(for the woodworking history buffs, a guy named Art Espinet Carpenter up in Bolinas, California, was one of several woodworkers who came up with the template idea. His apprentice thought that a metal template would be more durable and more accurate than the masonite / tempered board templates Espinet had made - so he made, or had made, TWO steel templates - one for Ed and one for himself. They worked! Soon other woodworkers in the area saw one and wanted one. The apprentice proposed that he and his mentor become partners in a sideline dovetail jig business. Ed Espinet Carpenter wasn't much for "business" - his passion was furniture making, not tool manufacturing, and definitely not into "business". So the apprentice was given unconditioned permission to use the steel template idea however he wanted to use it - no strings attached. The apprentice's last name is Keller - THE Keller in Keller Dovetail Jigs).
The SECOND GENERATION dovetail jig took the metal guide template idea and added parts for clamping to make an integrated jig.
The THIRD GENERATION dovetail jig introduced Variable Spacing. Rather than a fixed spacing pair of metal guide templates (one for pins and one for tails) or a "both pins and tails on one template but still with fixed spacing" - why not make individual sets of pin and tails and be able to slide them around on some sort of support bar?. Put them where you want them and secure them there with set screws. The LEIGH Dovetail Jig was born - and has been evolving since - improving the clamping system, adding cam lever clamps rather than nobs, adding a front support bar to keep the front of the router from tilting instead of relying on the "finger guides" to be the sole support for the router, adding a dust collecting gizmo, adding a depth of cut / joint fit feature, etc. A slow incremental, evolutionary refinement of the original idea. LEIGH did a much better job desigining their LEIGH FMT mortise and tenon jig, perhaps taking a lesson from AKEDA's design approach - develop the design criteria fully first - then design the jig. Compare the LEIGH FMT with even the newest LEIGH DT jig and the contrast of the two design approaches will be very obvious.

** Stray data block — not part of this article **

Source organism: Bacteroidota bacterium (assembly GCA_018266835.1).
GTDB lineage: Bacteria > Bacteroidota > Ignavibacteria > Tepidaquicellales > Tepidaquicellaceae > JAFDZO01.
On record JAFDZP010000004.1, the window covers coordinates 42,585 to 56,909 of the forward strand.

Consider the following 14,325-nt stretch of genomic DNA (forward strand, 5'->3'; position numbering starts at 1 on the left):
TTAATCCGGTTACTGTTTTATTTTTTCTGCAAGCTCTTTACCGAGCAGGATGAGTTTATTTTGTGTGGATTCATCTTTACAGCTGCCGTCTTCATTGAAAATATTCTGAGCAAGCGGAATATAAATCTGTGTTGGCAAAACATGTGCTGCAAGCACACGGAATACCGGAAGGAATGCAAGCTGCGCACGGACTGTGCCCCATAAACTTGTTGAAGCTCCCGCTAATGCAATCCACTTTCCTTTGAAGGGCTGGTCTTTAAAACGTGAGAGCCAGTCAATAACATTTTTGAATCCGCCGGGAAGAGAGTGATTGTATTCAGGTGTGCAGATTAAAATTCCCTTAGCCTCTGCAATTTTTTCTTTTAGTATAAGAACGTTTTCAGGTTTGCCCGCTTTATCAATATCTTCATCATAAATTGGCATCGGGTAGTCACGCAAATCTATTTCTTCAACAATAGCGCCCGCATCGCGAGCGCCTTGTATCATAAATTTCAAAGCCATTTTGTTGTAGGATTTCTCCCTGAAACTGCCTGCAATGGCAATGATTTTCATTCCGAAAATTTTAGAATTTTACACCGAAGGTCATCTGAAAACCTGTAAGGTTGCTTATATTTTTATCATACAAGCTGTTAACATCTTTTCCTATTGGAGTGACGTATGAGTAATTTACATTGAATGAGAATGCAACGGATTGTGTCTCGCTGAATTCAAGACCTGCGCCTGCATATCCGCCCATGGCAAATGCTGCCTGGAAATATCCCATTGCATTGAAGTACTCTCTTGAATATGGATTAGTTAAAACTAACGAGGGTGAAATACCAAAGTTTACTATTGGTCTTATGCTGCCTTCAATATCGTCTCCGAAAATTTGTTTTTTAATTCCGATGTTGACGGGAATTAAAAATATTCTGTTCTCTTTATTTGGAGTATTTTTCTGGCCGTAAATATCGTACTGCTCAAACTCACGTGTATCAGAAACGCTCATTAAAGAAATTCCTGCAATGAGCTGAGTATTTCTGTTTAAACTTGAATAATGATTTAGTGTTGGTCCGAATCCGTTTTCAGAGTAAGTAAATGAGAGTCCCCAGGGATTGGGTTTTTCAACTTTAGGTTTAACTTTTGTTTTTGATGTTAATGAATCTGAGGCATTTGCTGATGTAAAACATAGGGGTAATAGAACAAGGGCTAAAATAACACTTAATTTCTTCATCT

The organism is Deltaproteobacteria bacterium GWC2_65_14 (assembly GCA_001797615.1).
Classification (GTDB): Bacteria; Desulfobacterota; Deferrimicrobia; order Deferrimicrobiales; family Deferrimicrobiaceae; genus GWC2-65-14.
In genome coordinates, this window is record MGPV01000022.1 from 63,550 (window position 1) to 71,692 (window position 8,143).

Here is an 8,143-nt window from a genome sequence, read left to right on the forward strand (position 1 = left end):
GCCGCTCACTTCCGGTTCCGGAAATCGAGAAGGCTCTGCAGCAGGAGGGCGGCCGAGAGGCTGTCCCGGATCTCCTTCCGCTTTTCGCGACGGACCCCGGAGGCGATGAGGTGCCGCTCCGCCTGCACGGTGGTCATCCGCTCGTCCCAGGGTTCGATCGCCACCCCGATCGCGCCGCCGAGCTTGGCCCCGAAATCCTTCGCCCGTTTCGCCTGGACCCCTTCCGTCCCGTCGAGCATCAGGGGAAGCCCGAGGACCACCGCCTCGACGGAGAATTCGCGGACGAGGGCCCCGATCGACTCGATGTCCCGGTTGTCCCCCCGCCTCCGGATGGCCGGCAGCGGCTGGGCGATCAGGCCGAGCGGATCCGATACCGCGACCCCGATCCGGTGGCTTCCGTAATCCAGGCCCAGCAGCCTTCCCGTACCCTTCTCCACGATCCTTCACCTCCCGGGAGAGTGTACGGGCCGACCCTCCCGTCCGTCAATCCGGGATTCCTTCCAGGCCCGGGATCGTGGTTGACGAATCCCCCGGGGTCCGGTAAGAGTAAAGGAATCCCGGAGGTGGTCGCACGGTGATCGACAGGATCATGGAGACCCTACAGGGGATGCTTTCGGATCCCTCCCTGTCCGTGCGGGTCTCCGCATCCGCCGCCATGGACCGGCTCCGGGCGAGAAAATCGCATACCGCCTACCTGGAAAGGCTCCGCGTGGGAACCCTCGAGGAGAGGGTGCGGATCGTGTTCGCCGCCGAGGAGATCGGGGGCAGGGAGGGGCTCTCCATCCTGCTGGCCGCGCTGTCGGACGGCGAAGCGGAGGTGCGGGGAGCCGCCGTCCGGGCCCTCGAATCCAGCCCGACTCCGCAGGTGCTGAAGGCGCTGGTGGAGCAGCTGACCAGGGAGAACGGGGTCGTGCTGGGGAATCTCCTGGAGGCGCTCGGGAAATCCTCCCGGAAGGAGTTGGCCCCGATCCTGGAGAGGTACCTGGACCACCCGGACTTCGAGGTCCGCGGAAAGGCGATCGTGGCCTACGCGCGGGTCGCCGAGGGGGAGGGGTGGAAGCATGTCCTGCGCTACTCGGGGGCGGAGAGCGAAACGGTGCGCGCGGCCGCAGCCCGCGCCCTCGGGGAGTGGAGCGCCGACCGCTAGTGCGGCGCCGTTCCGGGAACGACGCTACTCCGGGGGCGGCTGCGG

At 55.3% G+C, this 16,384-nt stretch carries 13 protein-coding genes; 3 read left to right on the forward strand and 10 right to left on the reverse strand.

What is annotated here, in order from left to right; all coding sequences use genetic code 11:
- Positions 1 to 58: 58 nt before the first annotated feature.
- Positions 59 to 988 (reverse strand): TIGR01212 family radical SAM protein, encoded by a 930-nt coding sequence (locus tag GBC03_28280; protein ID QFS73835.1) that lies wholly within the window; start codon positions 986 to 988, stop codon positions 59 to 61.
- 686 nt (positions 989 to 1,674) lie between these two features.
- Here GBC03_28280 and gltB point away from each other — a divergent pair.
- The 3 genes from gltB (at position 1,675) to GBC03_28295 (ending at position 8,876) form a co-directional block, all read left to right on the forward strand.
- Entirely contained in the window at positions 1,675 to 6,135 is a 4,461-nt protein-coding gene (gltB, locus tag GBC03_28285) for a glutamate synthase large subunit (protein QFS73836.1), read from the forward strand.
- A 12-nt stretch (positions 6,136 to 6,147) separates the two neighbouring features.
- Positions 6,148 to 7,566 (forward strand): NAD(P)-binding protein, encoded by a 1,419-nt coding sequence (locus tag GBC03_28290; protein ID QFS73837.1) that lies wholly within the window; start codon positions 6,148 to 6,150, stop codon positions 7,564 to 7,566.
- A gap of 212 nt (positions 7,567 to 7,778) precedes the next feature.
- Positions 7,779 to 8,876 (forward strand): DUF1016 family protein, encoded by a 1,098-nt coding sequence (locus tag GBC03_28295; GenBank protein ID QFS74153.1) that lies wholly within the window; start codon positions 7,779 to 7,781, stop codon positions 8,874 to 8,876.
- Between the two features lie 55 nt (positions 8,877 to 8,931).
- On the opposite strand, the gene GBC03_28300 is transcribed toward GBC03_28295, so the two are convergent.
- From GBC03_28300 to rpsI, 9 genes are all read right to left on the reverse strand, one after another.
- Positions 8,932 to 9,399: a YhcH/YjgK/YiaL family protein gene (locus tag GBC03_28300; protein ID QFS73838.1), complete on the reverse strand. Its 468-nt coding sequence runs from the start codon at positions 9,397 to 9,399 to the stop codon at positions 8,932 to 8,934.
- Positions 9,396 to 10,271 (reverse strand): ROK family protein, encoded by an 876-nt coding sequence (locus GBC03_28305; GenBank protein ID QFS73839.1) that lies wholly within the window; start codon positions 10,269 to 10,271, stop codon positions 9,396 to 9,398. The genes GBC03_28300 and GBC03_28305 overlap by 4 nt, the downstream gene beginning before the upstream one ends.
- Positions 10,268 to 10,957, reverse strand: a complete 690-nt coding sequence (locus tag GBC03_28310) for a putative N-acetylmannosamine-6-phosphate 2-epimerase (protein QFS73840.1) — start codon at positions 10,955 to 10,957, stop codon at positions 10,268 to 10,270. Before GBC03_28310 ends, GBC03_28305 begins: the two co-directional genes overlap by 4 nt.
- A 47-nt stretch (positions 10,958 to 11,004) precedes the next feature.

Now the FOURTH GENERATION Dovetail Jig - the AKEDA - has come along. It's design starts with what was learned from its predecessors and utilizes things that TODAY's manfuacturing materials and technology make possible - at an affordable price. THAT allows for accuracy, precision, durability and flexability to be built into the jig, rather than provided by the user (who may or may not be able to provide that required precision) or "improved" with add on attachments / accessories . We users are human, not machines. The shortcomings / design flaws of the previous generation of jigs are now rectified - the "fixes" are built right into this integrated jig system instead of "afterthought bolt ons". ALL the things a dovetail jig needs to do are "built in" - with one exception that ALL router based dovetail jigs have and which I'll get to later.
(Reader: When you get to exploring the AKEDA web site you'll come acrossed this Fourth Generation term. I wrote what you've just read - BEFORE I saw it on the AKEDA site. Just proves that even when you think you've come up with something original - somebody probably had the same idea - "there's nothing new under the sun" is pretty much true. But don't let that stop you from creating and innovating - and having fun doing it!)
Back to the AKEDA - here's what you get for $400 - a dovetail jig with a SIXTEEN INCH width capacity that'll do variable spaced finger/box joints, through dovetails, half blind dovetails-in both flush mount and overlay drawer fronts - and sliding dovetails. AND - you get FIVE dovetail angles - 7, 9, 11, 14 and 20 degrees as well as the ability to route dovetails in stock as thin as 1/4" and as thick as one inch. That's just some of many "little things" that sets the AKEDA apart from all the other router based dovetail jigs.
Here's what's in the jig box. Note that the body of the jig is steel and aluminum. It has NOTHING sticking out and only two moving parts - the horizontal clamp and the vertical clamp which - you can't see because they're inside the body. What you start with is a nice, big, solid surface to support your router.